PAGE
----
Statement of Commissioner Brian D. Quintenz in Support of Amendments to the Volcker Rule
September 16, 2019
I support today’s targeted amendments to the Volcker Rule, which I believe will simplify firms’ compliance with the statutory ban on proprietary trading and improve the agencies’ supervision of banking entities. Based upon the agencies’ implementation experience since 2013, it has become apparent that the rule as originally adopted has resulted in ambiguity over permissible activities, an overbroad application, and unnecessarily complex compliance processes. The revised rule before us today tailors and simplifies the rule to enable banking entities to effectively provide traditional banking services to their clients in a manner that is consistent with the statute.
Adopting a risk-based approach, the revised rule tailors the scale of a banking entity’s compliance program to be commensurate with the firm’s size and level of trading activities. Under the final rule, the most stringent compliance requirements apply to those entities with the most significant amount of trading activities, while banks with simpler business models and more limited trading operations would be subject to tiered compliance requirements tailored to the complexity and scope of their activities. As a result, firms with little or no activity subject to the Volcker Rule’s prohibitions will face lower compliance costs and reduced regulatory burdens. However, because activity implicated by the Volcker Rule is concentrated in a small number of banks, the agencies estimate that, even under this tiered approach, approximately 93% of the trading assets and liabilities in the U.S. banking system would continue to be held by firms subject to the strictest compliance standards.
The final rule also clarifies and simplifies the application of the short-term intent prong. Under the 2013 rule, the purchase (or sale) of a financial instrument by a banking entity was presumed to be for the trading account if the banking entity held the financial instrument for fewer than sixty days (or substantially transferred the risk of the financial instrument within 60 days of purchase or sale). In practice, firms have found it difficult to rebut the presumption, with the result that the short term intent prong has captured many activities that should not be included in the definition of proprietary trading. The final rule addresses this issue by reversing the rebuttable presumption, providing that the purchase or sale of a financial instrument presumptively lacks short-term trading intent if the banking entity holds the financial instrument for 60 days or longer. In addition, the final rule includes new or expanded exclusions from the definition of proprietary trading for liquidity management programs, certain customer-driven swaps, error trades, and certain traditional banking activities, such as the hedging of mortgage servicing rights. These modifications clarify the scope of permissible activities and ensure that the application of the proprietary trading ban is not overbroad.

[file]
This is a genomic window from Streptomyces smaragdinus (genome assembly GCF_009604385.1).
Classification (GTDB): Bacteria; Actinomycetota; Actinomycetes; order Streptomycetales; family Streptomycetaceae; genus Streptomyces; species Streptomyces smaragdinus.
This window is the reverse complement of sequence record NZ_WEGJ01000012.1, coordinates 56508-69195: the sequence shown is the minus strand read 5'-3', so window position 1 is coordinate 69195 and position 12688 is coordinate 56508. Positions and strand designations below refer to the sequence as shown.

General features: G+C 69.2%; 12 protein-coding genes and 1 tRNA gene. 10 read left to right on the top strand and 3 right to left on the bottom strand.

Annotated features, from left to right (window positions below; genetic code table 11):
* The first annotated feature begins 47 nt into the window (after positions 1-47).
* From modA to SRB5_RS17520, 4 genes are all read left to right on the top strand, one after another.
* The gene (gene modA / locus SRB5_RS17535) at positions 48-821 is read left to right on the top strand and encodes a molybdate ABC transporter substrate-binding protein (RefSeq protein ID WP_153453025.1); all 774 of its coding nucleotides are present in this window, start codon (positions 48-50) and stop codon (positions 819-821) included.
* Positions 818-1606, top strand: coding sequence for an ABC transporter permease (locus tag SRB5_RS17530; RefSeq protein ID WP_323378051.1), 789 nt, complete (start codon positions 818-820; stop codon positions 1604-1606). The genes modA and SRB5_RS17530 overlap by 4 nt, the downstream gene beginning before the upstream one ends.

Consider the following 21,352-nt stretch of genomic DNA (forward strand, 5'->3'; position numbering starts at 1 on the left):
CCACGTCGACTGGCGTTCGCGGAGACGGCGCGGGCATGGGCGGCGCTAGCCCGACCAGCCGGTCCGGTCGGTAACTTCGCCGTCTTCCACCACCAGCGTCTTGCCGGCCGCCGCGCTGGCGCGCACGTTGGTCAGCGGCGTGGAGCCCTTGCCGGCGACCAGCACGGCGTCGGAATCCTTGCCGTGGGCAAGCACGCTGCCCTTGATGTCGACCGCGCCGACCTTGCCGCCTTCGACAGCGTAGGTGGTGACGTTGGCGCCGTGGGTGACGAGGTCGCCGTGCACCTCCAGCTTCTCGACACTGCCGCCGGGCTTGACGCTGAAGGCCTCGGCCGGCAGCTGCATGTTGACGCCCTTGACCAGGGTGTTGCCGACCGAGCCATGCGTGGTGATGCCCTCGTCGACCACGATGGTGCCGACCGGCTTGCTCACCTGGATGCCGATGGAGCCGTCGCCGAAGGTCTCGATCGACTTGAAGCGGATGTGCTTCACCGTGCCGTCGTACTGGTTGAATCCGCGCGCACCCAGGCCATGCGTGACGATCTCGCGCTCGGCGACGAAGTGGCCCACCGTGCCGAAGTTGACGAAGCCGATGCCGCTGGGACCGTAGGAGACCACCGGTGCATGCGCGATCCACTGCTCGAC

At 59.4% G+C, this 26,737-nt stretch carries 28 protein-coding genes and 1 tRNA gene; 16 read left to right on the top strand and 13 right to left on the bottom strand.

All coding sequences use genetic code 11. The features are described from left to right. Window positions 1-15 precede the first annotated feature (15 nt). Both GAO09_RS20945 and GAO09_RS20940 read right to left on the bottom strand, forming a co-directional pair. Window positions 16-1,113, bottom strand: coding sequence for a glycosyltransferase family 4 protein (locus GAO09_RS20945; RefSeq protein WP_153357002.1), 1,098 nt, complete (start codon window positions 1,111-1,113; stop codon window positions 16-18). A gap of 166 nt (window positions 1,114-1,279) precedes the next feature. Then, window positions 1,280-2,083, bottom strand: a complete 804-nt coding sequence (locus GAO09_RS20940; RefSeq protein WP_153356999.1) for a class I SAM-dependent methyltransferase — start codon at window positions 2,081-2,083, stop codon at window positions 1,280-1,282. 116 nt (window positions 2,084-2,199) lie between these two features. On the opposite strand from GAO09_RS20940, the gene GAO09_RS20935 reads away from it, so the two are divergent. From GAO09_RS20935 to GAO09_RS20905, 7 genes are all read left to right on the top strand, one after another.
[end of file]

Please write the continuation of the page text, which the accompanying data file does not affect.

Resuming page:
I believe today’s final rule serves as an example of effective cooperation among five regulators: the CFTC; the Securities and Exchange Commission; the Federal Reserve Board; the Office of the Comptroller of the Currency; and the Federal Deposit Insurance Corporation. The agencies have come together to address many of the unintended consequences of the prior rule, while continuing to comply with statutory requirements. Finally, I would like to thank the staff of the Division of Swap Dealer and Intermediary Oversight for their efforts on this matter.